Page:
I've blathered on & on for weeks about Emma Thompson's masterful, award-winning film adaptation of Sense and Sensibility. I decided it would be wrong to hype it up as I have & then never show it to them, so I've set aside a few days for that, however, with only six weeks in this quarter (as opposed to the usual eight or nine), we cannot do anything simply for pleasure without taking a grade, so I have composed a lovely & detailed worksheet to accompany the film. Truly there are so many characters in Austen's novels whether you read them or watch a film, or both, you need a worksheet to keep all the characters straight. 

As soon as the film's credits roll, we're going to do a fast march through the Victorian era, reading some of Tennyson's poems & discussing the lives & literary contributions of Charles Dickens, Lewis Carroll, George Eliot, & the Bronte sisters. Then we'll end the year with the bleakest novel imaginable, Orwell's Nineteen Eighty-Four. We'll all be crying for a whole new reason then.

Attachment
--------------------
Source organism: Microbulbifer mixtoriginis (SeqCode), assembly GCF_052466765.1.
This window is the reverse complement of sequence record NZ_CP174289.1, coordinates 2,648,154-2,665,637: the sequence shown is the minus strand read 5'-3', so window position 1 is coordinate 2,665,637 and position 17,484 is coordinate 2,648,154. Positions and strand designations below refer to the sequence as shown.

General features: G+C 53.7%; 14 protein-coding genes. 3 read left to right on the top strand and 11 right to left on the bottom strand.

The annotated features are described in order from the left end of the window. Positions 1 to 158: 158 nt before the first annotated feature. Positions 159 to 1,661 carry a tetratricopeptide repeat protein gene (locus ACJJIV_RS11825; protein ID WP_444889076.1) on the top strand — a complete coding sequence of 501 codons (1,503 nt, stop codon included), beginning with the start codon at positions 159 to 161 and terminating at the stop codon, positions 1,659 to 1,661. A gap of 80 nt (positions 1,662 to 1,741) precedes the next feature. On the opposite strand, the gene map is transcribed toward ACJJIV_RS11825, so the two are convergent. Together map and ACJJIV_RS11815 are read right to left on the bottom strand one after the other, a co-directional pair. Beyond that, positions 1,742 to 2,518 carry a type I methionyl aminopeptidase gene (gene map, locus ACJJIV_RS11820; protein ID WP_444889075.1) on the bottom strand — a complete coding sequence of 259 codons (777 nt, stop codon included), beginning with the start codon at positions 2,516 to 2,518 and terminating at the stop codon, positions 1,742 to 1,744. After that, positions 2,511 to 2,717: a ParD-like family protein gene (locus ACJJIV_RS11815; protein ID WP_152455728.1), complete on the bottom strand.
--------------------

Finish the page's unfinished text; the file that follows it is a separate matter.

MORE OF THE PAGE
My AP class is, as always, this whole other thing. There's this pressure there that keeps me on my toes but also makes me a little crazy. The pressure's name, if we're going to get specific, is Jack the Advanced Placement Literature & Composition Exam that the fifteen of them will take the first week in May. They're not reading a novel or anything else right now so much as they're writing analysis after analysis.

For the remaining six weeks the plan for AP is to intersperse timed, in-class writing with reviewing novels they've read over the last four years, novels they will have to recall with clarity in order to answer the open question on the AP Exam. What, you ask, is the open question? This links to the open questions that have appeared on the test since 1970, including some of the alternate questions. Go look! Anyway, this is the plan as of now, but they are collectively a lot smarter than I am, a few of them can be incredibly persuasive, & when you factor in my unstable emotions over these last weeks we have together, they could probably persuade me to take them to Disney World so who knows what the plan will be next week.